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Larry Niven & Steven Barnes (The Moon Maze Game) – interview
Today, I have the privilege of interviewing the science fiction great Larry Niven and the very talented rising science fiction star Steven Barnes, who together authored the Dream Park series. Their latest novel in the series (the fourth) has just recently come out at the stores. The Moon Maze Game is another fantastic addition to the series, about, among other things, the first live action role playing game set on the Moon at the Heinlein Station, within the crater Botanica. It’s filled with action and political intrigue and very interesting, three-dimensional characters. Let’s get on to the questions!
Douglas R. Cobb: Larry and Steven, this first question is for both of you. Who were some of your influences, and are there any recent science fiction/fantasy books you’ve read that you’ve been especially impressed with?
Larry Niven: The Old Guard were my influences: Heinlein, Poul Anderson, Jack Vance, Fritz Leiber, Arthur Clarke, and so forth.
I like Neil Stephenson (Snow Crash, etc.) and Baxter (the Seelee stories.) I’m mightily impressed by some of the Man-Kzin Wars contributors like Kingsbury and Harrington. My problem is with names: by the time I know a name, he/she isn’t a new writer any more.
Steven Barnes: I think I was specifically thinking of Robert Heinlein working on Moon Maze Game game…he was certainly a huge influence on my early reading, and I have nothing but respect for the way he combined solid research and high adventure. My own reading in recent years has been largely non-fiction.
I have not by any means read all of your novels, Larry, nor, as yet, any that you’ve written, Steven, though I’ve heard that you have written some very good ones, and I would like to check them out. But I have read and really enjoyed immensely three novels Larry coauthored with Jerry Pournelle, Lucifer’s Hammer, The Mote In God’s Eye, and Inferno. I’d like to ask you a few questions about these books before I go onto questions about The Moon Maze Game, but first I was wondering if you feel it’s been any different collaborating with Steven Barnes than with Jerry, and how the whole process works–like, do you and Steven alternate chapters, or write each chapter contributing ideas as you go, or one sends the other ideas through e-mail back-and-forth, or what?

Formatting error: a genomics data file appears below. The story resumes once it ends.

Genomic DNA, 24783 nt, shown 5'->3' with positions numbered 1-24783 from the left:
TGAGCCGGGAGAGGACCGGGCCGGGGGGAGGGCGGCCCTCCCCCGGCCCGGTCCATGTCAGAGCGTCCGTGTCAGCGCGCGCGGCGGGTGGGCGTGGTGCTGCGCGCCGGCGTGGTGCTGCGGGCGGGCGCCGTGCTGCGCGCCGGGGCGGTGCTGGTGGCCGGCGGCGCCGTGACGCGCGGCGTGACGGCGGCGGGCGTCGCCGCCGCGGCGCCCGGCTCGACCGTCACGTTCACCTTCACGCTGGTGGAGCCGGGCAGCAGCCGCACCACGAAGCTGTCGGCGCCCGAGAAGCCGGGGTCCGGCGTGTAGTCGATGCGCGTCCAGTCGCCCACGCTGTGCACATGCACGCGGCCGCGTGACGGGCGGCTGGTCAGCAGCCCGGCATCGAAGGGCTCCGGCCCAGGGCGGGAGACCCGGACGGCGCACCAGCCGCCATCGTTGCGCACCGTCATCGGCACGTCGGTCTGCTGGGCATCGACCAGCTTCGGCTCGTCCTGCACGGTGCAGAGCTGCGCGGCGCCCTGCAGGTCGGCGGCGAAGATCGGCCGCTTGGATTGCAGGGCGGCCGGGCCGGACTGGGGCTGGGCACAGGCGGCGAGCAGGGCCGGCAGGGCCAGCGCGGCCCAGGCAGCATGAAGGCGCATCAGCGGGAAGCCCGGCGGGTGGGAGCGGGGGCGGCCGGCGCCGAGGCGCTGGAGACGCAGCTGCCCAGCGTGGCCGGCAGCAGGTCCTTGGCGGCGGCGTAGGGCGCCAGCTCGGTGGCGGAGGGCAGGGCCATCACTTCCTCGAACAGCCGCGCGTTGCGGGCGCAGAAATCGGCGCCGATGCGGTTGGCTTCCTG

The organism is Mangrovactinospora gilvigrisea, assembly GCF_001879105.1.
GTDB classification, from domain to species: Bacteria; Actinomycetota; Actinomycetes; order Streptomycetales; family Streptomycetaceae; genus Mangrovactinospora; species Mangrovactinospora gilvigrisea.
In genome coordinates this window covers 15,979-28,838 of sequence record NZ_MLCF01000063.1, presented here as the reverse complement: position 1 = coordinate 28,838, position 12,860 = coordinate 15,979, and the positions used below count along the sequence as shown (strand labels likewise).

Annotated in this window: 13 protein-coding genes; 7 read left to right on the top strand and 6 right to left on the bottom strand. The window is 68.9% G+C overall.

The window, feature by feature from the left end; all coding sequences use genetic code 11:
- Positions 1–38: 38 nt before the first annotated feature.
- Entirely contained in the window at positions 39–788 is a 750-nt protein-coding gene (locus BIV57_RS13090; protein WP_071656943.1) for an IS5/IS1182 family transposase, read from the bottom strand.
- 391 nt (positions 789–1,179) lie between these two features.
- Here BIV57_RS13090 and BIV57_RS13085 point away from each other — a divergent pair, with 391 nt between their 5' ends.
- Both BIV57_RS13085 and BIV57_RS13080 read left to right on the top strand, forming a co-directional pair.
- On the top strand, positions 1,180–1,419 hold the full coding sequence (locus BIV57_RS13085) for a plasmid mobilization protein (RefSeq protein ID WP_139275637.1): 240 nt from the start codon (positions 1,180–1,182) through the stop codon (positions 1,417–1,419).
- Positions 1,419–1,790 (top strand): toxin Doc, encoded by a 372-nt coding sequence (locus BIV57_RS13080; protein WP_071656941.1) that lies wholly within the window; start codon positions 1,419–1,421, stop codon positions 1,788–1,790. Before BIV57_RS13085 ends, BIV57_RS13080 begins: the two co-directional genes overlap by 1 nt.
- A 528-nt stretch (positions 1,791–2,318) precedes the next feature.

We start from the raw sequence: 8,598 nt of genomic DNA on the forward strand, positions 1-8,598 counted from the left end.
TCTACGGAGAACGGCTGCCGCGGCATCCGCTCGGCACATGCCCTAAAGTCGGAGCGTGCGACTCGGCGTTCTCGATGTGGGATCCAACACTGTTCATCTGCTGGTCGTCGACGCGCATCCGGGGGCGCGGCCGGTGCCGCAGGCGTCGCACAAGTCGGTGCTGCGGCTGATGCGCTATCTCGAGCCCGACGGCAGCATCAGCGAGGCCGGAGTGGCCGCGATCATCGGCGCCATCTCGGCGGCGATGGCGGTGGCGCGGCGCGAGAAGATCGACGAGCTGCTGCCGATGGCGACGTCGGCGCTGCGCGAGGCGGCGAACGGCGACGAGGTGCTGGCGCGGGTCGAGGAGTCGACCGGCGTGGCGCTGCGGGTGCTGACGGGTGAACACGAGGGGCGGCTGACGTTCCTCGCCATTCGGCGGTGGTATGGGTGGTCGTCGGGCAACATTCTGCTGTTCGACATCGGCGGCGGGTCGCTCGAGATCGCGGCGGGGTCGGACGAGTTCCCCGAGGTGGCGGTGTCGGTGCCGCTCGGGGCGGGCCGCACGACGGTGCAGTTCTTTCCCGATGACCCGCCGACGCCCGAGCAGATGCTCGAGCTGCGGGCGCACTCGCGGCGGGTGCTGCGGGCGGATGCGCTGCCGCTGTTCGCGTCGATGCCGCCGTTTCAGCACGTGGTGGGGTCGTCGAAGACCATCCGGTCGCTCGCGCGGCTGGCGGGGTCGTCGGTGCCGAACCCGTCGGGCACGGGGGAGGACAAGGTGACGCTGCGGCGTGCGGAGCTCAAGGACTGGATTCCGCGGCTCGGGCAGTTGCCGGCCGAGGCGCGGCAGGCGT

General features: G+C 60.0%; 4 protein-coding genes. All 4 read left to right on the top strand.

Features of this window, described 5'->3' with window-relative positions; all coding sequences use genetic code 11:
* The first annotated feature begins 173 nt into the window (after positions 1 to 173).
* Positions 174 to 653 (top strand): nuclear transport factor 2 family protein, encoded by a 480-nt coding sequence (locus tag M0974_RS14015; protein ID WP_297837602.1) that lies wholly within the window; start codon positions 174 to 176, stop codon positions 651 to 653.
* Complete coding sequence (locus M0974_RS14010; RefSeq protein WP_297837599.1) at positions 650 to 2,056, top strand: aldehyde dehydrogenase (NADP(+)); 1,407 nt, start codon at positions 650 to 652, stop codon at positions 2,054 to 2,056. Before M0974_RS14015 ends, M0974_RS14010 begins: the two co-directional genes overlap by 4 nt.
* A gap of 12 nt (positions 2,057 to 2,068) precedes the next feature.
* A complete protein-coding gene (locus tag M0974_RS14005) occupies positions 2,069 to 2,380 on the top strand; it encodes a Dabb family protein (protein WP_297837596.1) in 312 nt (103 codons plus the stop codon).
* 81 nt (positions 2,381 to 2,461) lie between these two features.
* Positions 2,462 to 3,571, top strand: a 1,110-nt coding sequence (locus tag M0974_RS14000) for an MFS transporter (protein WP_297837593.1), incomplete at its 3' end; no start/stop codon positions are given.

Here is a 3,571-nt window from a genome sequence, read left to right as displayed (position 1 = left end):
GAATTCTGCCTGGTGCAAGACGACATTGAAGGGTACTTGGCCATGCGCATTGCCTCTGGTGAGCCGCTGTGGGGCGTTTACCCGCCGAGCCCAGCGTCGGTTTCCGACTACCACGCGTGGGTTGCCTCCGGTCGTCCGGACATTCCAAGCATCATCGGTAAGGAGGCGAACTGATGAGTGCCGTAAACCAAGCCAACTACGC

Larry Niven: With Jerry we alternate, not chapters, but areas of expertise. With Steven, he does most of the first drafting unless I get inspired and jump in. I rewrite. In every case, we talk it to death, until we both (or all three) know where we’re going.
Earlier writers (like Pohl and Kornbluth) alternated chapters. To me that would be a stunt.
Steven Barnes: Larry and I work out an idea, research and speculate on it, and then design an outline, and discuss it until the outline makes story sense to both of us. I write the first draft, but then Larry dives in and expands it, and the rewrite process bounces back and forth between us. An on-line word processing program called “Buzzword” allows collaboration at a distance, which is just great, because we can’t always be in the same room at the same time.